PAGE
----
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5 Common Website Design Mistakes to avoid

5 Common Website Design Mistakes to Avoid

A functional and attractive site can help your company grow by leaps and bounds, but the opposite is true –  poor website design can do just as much harm. Even if you have the best intentions at heart, a poorly built website can limit your ability to acquire new customers, limiting your opportunities for sales and potentially putting you out of business. 

As websites are meant to complement your business rather than harm it, it needs to be designed well. It needs to function well. To get the most out of your website, here are a few common design mistakes that many Do It Yourself websites have:

Common Website Design Mistakes:

1 – Not Paying Close Attention to Basics

A website is only useful if it can be found. To check whether your site is being indexed, go to Google Search Console and put the URL of the page in the URL field. Then, click on URL Inspection in the left navigation to see if your site is being indexed. If it isn’t then this is a priority and you will need to set up a google search console account. 

When you set up a Google Search Console account you will be able to check that the site and pages are included in your sitemap. Google Search Console is also where you submit your site to be “indexed” by Google and is the way it will start appearing on search results. If your website isn’t appearing for particular search terms (for example my website should appear under “web design”,  and remembering Google ranks website pages individually, then you need to continue to optimize your website. Include hyperlinks to other sections of your website’s content and links to information on external, high-quality websites in your document. If you want to dig a little deeper, you can look for errors in the search console and rectify them, for example, look for any pages with a meta name containing the word “index”—this instructs Google to disregard the page

 2 – Failing to Design for Google

Customer convenience and good user experience should be paramount in designing a new website. However, you may completely disregard the other “customer” that everyone has: Google. Google is the gatekeeper or God of the internet world. If you want to increase traffic, you must be aware of both Google’s requirements and the requirements of your consumers once they arrive at your site. 

Make sure your pages contain enough keyword-rich content on them so that Google can rank you higher than your competitors in the search results. Continue to add new content (blogs) as Google rewards freshness, frequency, and length in its search results. 

If feasible, include checklists in your blogs; a good checklist advice post can remain relevant on the first page of search results many years after it was initially published. Employ up-to-date development and data best practices to encourage Google’s Site Crawler to consume your website in the same way that a person can.

3 – Not Providing Customers with What They Are Looking for

When we are shopping for a good or service, we have ready a list of wants, worries, and questions. The job of your website is to answer those questions and quickly. When someone visits your website, the very first thing they see should not be a self-promotional statement about how wonderful you are. Instead, it should address their most urgent want, worry, or inquiry. 

Providing website visitors with the solution to their problem should be front and center on the home page and your other pages should continue to expand on this, giving evidence wherever feasible via tools like comparisons, images of products, testimonials, case studies, and reviews.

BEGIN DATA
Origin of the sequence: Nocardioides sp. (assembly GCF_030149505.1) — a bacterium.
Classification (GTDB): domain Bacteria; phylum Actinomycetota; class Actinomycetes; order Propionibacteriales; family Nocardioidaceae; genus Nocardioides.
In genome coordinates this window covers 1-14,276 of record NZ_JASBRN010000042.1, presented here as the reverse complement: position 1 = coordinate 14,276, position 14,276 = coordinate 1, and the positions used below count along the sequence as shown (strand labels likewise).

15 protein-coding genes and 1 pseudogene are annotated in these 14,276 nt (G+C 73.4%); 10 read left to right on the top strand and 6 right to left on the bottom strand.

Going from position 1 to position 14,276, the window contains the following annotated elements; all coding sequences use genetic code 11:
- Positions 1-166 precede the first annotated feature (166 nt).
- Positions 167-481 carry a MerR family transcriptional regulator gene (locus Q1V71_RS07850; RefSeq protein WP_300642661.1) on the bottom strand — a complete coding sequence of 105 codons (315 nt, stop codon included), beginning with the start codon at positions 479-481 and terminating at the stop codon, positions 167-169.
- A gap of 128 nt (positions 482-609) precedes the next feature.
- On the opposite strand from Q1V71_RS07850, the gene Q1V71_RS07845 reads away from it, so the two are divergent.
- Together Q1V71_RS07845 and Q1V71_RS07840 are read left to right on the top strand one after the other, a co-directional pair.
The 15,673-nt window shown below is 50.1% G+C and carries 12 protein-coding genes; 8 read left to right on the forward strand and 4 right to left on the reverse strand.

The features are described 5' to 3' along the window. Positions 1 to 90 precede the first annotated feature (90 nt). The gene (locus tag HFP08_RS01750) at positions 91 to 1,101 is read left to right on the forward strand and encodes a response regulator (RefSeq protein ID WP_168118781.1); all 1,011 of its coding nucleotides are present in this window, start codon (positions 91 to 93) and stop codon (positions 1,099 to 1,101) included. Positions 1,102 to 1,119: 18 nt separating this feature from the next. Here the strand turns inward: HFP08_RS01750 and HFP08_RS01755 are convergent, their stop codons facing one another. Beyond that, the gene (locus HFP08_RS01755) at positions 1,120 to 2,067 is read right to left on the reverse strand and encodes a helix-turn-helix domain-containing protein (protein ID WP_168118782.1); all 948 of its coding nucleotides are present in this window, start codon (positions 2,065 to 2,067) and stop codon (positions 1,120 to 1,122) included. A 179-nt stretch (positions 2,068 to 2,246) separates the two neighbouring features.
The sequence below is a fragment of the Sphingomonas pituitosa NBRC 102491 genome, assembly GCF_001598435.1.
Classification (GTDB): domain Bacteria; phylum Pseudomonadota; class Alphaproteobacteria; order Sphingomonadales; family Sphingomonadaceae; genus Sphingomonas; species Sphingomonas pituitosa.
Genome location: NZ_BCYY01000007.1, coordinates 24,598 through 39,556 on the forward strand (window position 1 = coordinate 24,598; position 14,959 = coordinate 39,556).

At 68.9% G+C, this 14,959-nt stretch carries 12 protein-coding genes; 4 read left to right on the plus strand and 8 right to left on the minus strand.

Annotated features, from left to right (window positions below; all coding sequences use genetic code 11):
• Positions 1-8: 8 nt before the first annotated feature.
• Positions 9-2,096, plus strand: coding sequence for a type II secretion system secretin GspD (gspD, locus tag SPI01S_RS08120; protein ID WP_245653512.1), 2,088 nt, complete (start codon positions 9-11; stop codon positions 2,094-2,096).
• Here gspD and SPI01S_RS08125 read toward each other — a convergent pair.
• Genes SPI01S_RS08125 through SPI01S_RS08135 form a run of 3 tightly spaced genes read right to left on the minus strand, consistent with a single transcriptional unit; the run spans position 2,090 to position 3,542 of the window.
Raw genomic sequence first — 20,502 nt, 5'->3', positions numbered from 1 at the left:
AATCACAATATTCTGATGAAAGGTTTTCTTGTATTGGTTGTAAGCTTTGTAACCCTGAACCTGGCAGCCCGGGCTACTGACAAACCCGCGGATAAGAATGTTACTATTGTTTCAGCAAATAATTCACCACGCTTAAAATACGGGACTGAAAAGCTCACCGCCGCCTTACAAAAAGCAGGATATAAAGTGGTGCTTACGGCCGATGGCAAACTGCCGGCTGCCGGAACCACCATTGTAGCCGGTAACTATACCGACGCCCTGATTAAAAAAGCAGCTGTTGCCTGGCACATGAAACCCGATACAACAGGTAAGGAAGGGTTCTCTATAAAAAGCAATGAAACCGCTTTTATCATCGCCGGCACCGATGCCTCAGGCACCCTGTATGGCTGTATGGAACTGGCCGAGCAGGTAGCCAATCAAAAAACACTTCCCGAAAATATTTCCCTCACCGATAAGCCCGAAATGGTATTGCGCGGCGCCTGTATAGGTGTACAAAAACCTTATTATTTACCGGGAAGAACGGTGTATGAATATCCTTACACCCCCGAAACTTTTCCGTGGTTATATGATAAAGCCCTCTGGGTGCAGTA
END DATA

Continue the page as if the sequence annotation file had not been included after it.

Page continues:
4 – Using Too Many Plugins at the Same Time

Now to the website architecture. If you have created a website yourself, using WordPress, plugins offer several clearly defined benefits. They allow you to do particular tasks without having to do much unique code. However, if you use them excessively, they may result in various issues, such as increased maintenance, slower response times and security issues.

Plugins are essentially tiny programs that a single programmer typically develops. However, even the most powerful plugins may be compromised, resulting in widespread cyber damage to those who utilize them on their websites. Furthermore, when a plugin may get stale, the developer may become distracted by other projects and abandon the project. In any event, the greater the number of plugins you have, the less control you have over the security of your website, even if you update them regularly to ensure that you are taking advantage of the newest security updates from the plugin developers. 

5 – Doing Everything Yourself

Developing a good website is a time-consuming and complicated endeavor. We, website designers, spend years and in fact decades building our knowledge base to understand website design, user experience, search engine optimization, and digital marketing. Whilst I believe “done is better than perfect” and it is always better to get a website launched and have something vs nothing, the majority of DIY websites can benefit from an audit from a professional or a mini-makeover. A few minor changes can have a big impact.

Final Thoughts

Throughout the design process, from planning to post-launch analysis, keep your target customer and brand image at the forefront of your thoughts at all times. If you can find a way to bring the two together, you’ll have a stunning website that says volumes about your company. Review your data and continue to add content. 

Get the most of your website by working with Plink It. I can help you with any web development needs or conduct WordPress training to help you move forward. Check out my portfolio to learn more about my past projects! 

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